A 22-year-old woman, who was 4 months pregnant, was stabbed to death by her boyfriend and a mob formed, taking justice into its own hands.
Local residents in the city of Ibarra in the province of Imbabura, Ecuador attacked a camp of Venezuelan migrants after local media reported a horrific femicide involving the death of a young woman at the hands of her boyfriend, whose nationality was made central in their reports.
The 22-year-old woman Diana Carolina Ramirez, who was 4 months pregnant, was stabbed to death by her boyfriend after having been held hostage by him for an hour around 11 p.m. local time, leading her at knifepoint through the streets of downtown Ibarra.
The man was later disarmed by police, but not before having stabbed the woman three times, causing her traumatic injuries resulting in her death at a local hospital.
At one point, the onlooking crowd began attacking the assailant which forced police to use tear gas to disperse the crowd.
The horrific scene have caused people to question the police’s handling of the event, some saying they should have taken a more violent approach.
The event then triggered a spontaneous late-night march among the citizenry. Inflamed by xenophobic tendencies, a group of townspeople marched to the town’s central parks where some Venezuelan migrants are sometimes known to sleep, and burned it to the ground along with any belongings they could find. They then chased the frightened Venezuelans through the streets of the city, many of whom needed police protection.
Police were also forced to guard a local municipal shelter, when an angry mob attempted to enter, according to El Comercio. Furthermore, around 8:30pm local time, a group of people who had participated in the march inhabited by foreign citizens in the center of Ibarra, and burned their belongings in the street.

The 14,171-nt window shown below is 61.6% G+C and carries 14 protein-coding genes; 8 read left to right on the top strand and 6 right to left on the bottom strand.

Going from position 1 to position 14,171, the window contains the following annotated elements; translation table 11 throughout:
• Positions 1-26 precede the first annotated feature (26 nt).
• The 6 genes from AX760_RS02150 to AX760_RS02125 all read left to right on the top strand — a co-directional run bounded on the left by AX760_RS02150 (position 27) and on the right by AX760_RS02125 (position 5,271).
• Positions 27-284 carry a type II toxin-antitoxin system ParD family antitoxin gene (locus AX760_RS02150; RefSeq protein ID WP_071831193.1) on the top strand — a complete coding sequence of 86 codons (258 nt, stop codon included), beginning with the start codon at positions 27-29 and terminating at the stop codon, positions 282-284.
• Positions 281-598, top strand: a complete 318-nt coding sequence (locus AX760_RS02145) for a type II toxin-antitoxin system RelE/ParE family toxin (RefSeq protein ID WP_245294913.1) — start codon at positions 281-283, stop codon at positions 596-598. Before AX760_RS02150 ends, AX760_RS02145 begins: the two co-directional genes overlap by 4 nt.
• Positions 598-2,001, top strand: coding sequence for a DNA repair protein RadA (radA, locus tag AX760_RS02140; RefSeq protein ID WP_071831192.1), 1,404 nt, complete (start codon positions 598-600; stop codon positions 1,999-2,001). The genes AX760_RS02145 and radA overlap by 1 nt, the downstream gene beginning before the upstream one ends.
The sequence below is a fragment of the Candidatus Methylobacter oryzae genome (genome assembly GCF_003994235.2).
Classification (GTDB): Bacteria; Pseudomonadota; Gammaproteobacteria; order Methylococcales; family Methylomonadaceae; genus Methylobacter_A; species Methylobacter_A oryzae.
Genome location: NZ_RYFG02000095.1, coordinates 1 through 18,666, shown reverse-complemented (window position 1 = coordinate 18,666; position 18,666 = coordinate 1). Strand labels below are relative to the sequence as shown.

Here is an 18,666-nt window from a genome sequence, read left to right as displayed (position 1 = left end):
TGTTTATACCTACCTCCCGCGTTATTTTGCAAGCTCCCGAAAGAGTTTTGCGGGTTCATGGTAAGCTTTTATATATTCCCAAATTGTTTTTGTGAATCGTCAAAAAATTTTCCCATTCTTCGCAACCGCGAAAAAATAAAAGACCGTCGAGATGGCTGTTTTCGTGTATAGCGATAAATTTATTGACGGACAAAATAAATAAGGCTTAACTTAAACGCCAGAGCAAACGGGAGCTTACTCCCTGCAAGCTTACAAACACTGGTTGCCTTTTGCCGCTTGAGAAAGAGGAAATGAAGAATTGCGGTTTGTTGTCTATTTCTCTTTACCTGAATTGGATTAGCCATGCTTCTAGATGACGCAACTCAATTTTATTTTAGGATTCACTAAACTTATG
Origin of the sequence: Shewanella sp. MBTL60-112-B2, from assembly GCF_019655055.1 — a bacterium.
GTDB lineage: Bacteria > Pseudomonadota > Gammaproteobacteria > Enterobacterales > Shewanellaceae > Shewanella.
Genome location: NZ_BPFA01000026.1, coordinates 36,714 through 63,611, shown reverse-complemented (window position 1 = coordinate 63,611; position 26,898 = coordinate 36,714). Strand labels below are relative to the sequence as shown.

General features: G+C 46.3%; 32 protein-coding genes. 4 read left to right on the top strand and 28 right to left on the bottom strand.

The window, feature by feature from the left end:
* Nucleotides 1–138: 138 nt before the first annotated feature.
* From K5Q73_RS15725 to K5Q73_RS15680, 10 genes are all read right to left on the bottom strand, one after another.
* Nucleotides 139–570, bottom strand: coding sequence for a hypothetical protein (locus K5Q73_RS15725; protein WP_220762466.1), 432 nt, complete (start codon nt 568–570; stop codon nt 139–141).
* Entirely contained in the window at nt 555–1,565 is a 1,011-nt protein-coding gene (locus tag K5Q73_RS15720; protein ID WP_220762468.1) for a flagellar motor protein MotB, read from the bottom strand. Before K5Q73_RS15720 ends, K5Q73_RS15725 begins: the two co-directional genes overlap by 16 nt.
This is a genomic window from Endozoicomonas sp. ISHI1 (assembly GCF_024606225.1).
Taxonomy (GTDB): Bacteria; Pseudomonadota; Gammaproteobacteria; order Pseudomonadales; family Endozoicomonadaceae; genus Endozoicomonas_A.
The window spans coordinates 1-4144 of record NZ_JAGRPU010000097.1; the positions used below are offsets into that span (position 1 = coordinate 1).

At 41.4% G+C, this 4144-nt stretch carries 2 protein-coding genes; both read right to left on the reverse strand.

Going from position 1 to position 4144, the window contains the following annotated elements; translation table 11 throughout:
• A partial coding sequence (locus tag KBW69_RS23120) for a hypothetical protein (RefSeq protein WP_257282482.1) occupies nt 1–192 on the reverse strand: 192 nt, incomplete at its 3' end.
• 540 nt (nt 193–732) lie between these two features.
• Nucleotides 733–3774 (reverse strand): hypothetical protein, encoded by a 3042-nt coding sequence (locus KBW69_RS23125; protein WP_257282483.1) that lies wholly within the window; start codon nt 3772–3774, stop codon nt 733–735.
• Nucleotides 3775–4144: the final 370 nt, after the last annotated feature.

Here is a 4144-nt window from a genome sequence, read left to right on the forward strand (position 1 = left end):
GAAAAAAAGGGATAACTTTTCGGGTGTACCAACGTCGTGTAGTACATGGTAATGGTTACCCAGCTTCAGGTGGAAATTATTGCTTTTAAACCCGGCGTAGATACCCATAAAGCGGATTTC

Xenophobia has been trending across Latin America as media outlets promote negative coverage of Venezuela and its citizens. Some have questioned the coverage, asking why the assailant’s nationality was made a focus despite femicide occurring by men of all nationalities on women.
A march has been called in areas around Ibarra for Sunday 3 p.m. local time, but has been dubbed in social media as fulfilling "social cleansing" against crime in the town.
Ecuadorean President Lenin Moreno, hoping to score political points, issued a statement linking Venezuelan migrants with general crime:
We are all Diana! Ecuador is and will be a country of peace. We will not let any antisocial elements take that away from us. The integrity of our mothers, daughters, and co-workers is my priority. I've allowed for the immediate formation of a taskforce to assess the legal situation of Venezuelans on the streets, in the workplace, and on the border. We are analzying the possibility of creating special permits to enter the country...
This femicide comes on the heels of another tragic event that rocked the Ecuadorean capital of Quito on Jan. 13, in which three assailants drugged and raped a young woman celebrating her birthday in a bar.
So far, two solidarity marches have been called for Monday, Jan. 21, in which feminist and women groups hope to call attention to and sound the alarm against the frequent phenomenon of violence against women in Ecuadorean society.